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- More than 100 illegal immigrants deported from Libya
- Libya’s UN-backed government condemns deadly airstrike in Tripoli
- Salame and Deputy Meet Delegation From Misrata Including Members of House of Representatives and High Council of State
- Presidency Council Blames UN Mission for Death of Children in Arial Shelling in Al Fernaj
- GNA Foreign Ministry of Social Affairs Condemns Massacre of Children in Al Fernaj
I am very pleased to be once again here in Berlin, hosted by my friend Minister Thomas de Maizère. We were both recently at the Munich Security Conference, and this morning also at the European Police Congress.
This morning our discussions focused on the internal and external dimensions of migration, security and border management. We agreed that in the coming months we need to find more common ground for the reform of Dublin based on the principles of solidarity and fair responsibility-sharing among Member States.
The Dublin reform is part of our wider effort to develop an effective and comprehensive asylum system. And I hope that we will find an agreement swiftly on the reform, which will improve our procedures, guarantee refugee rights and avoid abuses.
We need to protect those who need protection, prevent irregular migration and return those who have no right to stay.
With Thomas, we are on the same line on all these issues. In this context, I have also informed the Minister of the Commission’s intention to put forward next week an Action Plan on Return and a Recommendation to Member States on the efficient implementation of return procedures.
Moreover, we cannot manage migration efficiently without a coordinated approach for our relations with third countries of origin and transit but there is still a lot of work to be done in the area of readmission.
I welcome Germany’s involvement and strong support of the EU’s external approach. Engaging with Libya and other countries in the region to address the situation in the Southern Mediterranean is of outmost importance. Cooperation with partners in Tunisia, Algeria, Egypt and Morocco is necessary, not only to reduce pressure on Libya’s borders, but also to prevent a possible shift of routes.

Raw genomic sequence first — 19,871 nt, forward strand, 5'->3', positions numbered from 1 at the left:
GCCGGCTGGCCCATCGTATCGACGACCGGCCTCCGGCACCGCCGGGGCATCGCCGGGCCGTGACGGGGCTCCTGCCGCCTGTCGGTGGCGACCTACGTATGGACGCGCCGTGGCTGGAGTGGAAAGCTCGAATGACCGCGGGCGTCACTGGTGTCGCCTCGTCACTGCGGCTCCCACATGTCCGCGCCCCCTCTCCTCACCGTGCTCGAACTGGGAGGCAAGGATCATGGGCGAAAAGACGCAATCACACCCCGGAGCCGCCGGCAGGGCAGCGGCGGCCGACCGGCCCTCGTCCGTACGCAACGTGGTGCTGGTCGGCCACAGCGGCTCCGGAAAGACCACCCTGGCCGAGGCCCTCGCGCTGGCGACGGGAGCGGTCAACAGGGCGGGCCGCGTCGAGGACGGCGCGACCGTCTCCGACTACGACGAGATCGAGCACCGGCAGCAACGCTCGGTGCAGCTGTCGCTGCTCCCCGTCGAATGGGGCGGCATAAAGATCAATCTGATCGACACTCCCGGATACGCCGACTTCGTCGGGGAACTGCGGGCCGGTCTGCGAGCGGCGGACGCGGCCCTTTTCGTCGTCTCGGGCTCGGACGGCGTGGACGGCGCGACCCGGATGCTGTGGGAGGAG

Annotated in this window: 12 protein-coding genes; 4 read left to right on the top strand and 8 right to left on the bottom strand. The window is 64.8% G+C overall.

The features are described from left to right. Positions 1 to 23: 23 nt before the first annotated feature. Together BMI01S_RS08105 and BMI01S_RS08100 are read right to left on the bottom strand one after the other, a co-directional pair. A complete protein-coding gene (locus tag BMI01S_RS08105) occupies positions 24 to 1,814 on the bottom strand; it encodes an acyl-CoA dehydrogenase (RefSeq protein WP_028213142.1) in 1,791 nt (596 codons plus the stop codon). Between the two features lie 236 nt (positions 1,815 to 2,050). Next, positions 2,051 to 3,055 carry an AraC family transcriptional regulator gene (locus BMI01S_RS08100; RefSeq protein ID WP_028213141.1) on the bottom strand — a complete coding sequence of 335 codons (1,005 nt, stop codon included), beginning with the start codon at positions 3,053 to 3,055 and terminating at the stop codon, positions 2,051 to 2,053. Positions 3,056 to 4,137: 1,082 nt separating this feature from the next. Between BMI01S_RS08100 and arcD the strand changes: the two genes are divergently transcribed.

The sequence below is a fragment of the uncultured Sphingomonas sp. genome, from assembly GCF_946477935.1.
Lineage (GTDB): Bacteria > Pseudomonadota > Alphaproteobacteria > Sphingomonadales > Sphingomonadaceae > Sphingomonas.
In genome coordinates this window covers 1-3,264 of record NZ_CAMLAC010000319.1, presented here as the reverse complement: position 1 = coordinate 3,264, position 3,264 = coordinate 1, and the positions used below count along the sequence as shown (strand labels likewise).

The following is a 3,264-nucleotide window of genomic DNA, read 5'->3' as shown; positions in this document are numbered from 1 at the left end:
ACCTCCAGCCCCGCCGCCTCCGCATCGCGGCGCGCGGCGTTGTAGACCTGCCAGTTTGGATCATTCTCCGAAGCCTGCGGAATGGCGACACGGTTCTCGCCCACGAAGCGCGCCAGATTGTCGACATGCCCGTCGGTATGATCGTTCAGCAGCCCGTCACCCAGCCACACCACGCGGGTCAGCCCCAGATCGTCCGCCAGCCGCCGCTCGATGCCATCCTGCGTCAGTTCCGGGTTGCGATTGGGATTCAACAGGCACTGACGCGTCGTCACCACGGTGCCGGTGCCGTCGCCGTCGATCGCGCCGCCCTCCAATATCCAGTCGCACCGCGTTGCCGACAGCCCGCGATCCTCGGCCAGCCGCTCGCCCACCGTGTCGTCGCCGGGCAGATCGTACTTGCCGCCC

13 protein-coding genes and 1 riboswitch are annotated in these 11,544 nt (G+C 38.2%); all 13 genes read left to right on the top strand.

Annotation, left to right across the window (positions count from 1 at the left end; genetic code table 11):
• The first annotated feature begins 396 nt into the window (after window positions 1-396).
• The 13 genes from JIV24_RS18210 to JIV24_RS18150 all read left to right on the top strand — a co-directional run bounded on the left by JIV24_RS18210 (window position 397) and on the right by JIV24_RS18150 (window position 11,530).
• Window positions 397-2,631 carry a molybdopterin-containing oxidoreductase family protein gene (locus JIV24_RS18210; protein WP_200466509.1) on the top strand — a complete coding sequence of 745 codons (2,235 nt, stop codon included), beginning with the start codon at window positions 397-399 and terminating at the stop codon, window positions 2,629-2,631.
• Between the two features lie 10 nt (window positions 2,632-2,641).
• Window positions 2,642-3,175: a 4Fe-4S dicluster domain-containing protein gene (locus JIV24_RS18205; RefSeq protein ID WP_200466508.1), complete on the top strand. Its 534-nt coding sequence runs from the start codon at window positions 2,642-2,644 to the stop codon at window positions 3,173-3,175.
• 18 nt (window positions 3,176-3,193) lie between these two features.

At the same time, we are reinforcing controls at our external borders. Thanks to the European Border and Coast Guard, a pool of 1,500 border guards can now be deployed in just five days.
Last week, an agreement was reached in the European Parliament to have systematic checks of everybody crossing our external borders.
We also want to tackle existing information gaps which can pose real security threats in border management or elsewhere. The recent improvements that we proposed under the Schengen Information System will for example make sure that all return decisions and all alerts on irregular stays are properly encoded now.
We also need to conclude as soon as possible the negotiations on the Entry/Exit system and ETIAS.
These are initiatives that will first of all strengthen our border management, at a time when our borders are nearby conflict zones. They are therefore crucial initiatives for our security, but also to help us detect and combat irregular migration.
In June we will come forth with further initiatives to strengthen the Schengen Information System, and its interoperability with other databases.
We are here in a city and a country that is at the very forefront of our fight against terrorism as well as of the global effort to manage migration and refugee flows better. It is leading by example on both fronts, and I want to thank Thomas for that.
When voices of nationalism and xenophobia are increasingly louder these days, Germany continues to defend and uphold a truly European approach. An approach which is true to the values of our Union, and to our legal, moral and political obligations.
Know that the European Union stands by your side and is your ally and partner, just as you are ours.